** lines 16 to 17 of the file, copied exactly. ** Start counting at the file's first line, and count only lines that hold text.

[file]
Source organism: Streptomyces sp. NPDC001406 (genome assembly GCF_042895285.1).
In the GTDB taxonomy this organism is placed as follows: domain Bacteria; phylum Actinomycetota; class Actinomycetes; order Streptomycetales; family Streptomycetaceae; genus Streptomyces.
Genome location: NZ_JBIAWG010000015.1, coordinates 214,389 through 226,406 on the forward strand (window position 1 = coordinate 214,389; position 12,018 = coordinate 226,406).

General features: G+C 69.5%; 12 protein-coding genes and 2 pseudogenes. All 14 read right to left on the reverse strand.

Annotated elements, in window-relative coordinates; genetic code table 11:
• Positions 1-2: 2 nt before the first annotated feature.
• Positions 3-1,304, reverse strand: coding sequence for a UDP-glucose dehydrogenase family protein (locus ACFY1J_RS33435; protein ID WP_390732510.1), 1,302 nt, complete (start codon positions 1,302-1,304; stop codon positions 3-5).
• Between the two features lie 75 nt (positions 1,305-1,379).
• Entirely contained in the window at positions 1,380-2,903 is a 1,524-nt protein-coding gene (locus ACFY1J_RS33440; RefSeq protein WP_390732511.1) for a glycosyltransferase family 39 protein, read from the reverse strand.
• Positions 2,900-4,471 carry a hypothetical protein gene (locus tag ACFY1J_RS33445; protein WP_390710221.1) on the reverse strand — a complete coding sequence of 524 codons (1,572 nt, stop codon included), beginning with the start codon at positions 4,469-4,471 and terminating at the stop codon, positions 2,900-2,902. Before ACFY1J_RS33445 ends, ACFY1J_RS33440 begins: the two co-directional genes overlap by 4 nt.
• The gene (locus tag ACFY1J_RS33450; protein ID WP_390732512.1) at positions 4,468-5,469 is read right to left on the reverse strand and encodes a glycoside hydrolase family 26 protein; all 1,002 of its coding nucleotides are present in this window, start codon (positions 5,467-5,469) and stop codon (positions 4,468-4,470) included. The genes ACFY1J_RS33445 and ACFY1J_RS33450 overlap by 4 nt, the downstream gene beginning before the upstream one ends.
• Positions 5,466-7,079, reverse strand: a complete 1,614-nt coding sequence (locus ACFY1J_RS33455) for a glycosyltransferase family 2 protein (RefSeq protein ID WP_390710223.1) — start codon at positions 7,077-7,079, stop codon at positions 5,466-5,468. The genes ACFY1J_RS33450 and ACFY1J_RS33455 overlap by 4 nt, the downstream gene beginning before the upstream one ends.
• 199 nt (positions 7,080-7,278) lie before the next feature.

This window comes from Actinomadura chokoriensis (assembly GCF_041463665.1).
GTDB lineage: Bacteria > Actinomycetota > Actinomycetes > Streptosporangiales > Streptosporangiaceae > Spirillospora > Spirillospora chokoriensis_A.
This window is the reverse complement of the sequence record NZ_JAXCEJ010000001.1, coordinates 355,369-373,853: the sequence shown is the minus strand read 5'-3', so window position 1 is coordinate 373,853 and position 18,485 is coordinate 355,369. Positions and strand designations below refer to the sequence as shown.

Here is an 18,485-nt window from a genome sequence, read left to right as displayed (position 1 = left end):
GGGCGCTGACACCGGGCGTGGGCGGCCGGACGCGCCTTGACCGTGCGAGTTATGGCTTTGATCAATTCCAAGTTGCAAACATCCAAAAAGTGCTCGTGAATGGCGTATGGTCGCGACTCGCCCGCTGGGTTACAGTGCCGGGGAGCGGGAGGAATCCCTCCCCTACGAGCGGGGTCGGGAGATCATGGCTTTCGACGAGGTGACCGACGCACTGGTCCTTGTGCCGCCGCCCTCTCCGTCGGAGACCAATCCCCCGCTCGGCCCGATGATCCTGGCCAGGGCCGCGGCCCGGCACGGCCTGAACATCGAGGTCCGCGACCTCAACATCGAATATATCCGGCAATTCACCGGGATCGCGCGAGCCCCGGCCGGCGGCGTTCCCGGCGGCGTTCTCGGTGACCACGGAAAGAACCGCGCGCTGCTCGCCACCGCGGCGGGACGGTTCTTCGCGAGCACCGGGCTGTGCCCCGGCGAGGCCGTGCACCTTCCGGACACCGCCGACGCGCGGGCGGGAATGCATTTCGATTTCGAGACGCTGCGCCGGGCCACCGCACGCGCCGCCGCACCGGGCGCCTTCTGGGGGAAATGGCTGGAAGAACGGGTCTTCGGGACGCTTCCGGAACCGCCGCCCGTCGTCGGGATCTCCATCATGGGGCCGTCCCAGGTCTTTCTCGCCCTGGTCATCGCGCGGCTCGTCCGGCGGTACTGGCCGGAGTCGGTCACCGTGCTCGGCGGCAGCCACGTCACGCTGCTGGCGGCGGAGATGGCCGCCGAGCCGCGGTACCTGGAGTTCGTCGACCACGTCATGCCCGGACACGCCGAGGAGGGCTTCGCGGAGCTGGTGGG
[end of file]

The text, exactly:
This window is the reverse complement of the sequence record NZ_JAXCEJ010000001.1, coordinates 355,369-373,853: the sequence shown is the minus strand read 5'-3', so window position 1 is coordinate 373,853 and position 18,485 is coordinate 355,369. Positions and strand designations below refer to the sequence as shown.

Here is an 18,485-nt window from a genome sequence, read left to right as displayed (position 1 = left end):